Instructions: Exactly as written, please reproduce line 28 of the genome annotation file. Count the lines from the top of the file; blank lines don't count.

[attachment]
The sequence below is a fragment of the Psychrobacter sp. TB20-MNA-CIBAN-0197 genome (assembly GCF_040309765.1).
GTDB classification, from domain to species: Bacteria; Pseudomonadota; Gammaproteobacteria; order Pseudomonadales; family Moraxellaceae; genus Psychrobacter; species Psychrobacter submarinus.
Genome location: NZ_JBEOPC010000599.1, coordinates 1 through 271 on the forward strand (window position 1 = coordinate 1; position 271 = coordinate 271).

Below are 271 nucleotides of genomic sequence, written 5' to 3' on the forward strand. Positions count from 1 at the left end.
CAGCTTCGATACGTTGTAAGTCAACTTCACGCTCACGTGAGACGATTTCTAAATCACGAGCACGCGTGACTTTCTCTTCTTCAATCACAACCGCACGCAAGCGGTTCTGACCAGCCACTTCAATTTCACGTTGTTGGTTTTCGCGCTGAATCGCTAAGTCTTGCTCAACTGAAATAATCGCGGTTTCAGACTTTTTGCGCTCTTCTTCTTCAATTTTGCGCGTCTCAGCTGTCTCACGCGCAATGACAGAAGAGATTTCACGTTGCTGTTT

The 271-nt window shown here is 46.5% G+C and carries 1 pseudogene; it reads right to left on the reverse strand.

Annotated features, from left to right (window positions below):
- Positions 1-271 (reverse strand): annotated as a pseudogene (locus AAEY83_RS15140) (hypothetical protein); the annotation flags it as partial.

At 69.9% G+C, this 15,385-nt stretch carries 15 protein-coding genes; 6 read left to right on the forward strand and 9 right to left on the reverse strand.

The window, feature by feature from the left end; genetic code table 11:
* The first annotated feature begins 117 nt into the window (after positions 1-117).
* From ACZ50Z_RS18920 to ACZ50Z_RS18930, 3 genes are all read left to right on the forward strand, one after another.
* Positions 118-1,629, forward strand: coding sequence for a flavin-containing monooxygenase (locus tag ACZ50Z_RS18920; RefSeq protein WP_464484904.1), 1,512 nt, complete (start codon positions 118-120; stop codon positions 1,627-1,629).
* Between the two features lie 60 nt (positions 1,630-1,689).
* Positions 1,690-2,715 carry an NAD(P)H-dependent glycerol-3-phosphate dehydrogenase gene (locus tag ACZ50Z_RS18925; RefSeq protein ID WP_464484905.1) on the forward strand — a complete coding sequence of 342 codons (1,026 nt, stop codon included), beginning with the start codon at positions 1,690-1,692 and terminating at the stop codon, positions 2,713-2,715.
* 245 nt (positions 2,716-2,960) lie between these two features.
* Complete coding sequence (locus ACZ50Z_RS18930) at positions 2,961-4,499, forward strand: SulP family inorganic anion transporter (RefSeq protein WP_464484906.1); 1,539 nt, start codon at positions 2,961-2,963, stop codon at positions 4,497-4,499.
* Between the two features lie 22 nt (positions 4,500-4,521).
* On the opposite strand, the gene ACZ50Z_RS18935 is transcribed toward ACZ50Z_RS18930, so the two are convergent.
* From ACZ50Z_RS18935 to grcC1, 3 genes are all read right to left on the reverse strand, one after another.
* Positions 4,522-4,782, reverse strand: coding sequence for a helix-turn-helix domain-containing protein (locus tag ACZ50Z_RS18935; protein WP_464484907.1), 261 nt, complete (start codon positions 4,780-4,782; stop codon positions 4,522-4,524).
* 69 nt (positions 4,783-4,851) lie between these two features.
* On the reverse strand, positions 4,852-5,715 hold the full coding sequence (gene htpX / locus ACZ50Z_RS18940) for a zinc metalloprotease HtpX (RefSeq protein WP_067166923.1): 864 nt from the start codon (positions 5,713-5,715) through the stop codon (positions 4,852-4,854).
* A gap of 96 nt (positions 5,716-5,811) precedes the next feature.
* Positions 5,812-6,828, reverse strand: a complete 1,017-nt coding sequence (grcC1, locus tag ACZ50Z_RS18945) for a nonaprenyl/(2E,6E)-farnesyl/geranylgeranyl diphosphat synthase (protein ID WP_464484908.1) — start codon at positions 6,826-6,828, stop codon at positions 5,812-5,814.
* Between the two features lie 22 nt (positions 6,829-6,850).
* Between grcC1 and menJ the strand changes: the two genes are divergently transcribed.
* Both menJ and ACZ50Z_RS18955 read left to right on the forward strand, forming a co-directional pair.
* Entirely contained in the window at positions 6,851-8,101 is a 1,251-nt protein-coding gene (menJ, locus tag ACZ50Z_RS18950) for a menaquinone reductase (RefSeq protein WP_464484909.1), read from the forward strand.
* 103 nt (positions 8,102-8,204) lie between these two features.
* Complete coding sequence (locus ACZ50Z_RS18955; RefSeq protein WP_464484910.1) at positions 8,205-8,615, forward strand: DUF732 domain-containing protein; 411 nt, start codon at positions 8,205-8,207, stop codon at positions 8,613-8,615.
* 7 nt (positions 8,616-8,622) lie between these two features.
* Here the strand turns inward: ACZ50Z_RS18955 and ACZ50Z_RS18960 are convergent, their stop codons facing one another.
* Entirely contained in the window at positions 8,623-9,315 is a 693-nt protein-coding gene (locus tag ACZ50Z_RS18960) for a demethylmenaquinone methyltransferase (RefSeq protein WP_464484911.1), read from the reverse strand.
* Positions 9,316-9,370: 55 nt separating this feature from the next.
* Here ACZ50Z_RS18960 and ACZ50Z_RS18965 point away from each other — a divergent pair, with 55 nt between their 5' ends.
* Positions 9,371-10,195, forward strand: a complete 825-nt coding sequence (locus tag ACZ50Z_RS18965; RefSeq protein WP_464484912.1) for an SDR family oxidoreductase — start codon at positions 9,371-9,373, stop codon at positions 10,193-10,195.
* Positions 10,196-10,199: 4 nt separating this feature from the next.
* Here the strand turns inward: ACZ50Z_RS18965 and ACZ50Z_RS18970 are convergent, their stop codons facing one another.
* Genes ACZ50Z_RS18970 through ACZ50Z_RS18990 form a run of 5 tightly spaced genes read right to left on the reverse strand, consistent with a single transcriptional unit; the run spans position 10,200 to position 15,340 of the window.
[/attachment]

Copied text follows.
* Both menJ and ACZ50Z_RS18955 read left to right on the forward strand, forming a co-directional pair.